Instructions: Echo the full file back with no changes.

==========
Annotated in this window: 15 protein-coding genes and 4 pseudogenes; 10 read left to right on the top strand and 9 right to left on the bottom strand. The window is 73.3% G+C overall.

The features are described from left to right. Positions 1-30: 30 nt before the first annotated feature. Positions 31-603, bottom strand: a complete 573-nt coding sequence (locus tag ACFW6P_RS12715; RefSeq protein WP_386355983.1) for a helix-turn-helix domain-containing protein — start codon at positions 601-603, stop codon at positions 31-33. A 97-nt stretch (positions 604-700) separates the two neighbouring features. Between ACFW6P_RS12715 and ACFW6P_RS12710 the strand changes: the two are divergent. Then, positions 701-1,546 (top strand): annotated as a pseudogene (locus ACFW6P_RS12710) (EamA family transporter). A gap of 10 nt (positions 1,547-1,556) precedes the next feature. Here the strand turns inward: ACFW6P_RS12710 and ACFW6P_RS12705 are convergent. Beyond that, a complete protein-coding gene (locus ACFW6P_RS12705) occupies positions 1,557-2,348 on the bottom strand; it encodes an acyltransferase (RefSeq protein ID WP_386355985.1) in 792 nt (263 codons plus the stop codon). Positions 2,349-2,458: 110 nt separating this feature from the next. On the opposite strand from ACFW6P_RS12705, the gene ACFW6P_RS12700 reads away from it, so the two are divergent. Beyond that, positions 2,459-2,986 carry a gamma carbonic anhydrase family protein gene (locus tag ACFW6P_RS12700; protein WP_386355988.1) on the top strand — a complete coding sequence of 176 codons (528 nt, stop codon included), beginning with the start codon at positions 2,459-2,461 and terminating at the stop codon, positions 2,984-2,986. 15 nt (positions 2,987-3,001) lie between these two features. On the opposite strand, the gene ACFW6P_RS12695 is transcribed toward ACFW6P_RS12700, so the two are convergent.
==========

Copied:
Annotated in this window: 15 protein-coding genes and 4 pseudogenes; 10 read left to right on the top strand and 9 right to left on the bottom strand. The window is 73.3% G+C overall.

The features are described from left to right. Positions 1-30: 30 nt before the first annotated feature. Positions 31-603, bottom strand: a complete 573-nt coding sequence (locus tag ACFW6P_RS12715; RefSeq protein WP_386355983.1) for a helix-turn-helix domain-containing protein — start codon at positions 601-603, stop codon at positions 31-33. A 97-nt stretch (positions 604-700) separates the two neighbouring features. Between ACFW6P_RS12715 and ACFW6P_RS12710 the strand changes: the two are divergent. Then, positions 701-1,546 (top strand): annotated as a pseudogene (locus ACFW6P_RS12710) (EamA family transporter). A gap of 10 nt (positions 1,547-1,556) precedes the next feature. Here the strand turns inward: ACFW6P_RS12710 and ACFW6P_RS12705 are convergent. Beyond that, a complete protein-coding gene (locus ACFW6P_RS12705) occupies positions 1,557-2,348 on the bottom strand; it encodes an acyltransferase (RefSeq protein ID WP_386355985.1) in 792 nt (263 codons plus the stop codon). Positions 2,349-2,458: 110 nt separating this feature from the next. On the opposite strand from ACFW6P_RS12705, the gene ACFW6P_RS12700 reads away from it, so the two are divergent. Beyond that, positions 2,459-2,986 carry a gamma carbonic anhydrase family protein gene (locus tag ACFW6P_RS12700; protein WP_386355988.1) on the top strand — a complete coding sequence of 176 codons (528 nt, stop codon included), beginning with the start codon at positions 2,459-2,461 and terminating at the stop codon, positions 2,984-2,986. 15 nt (positions 2,987-3,001) lie between these two features. On the opposite strand, the gene ACFW6P_RS12695 is transcribed toward ACFW6P_RS12700, so the two are convergent.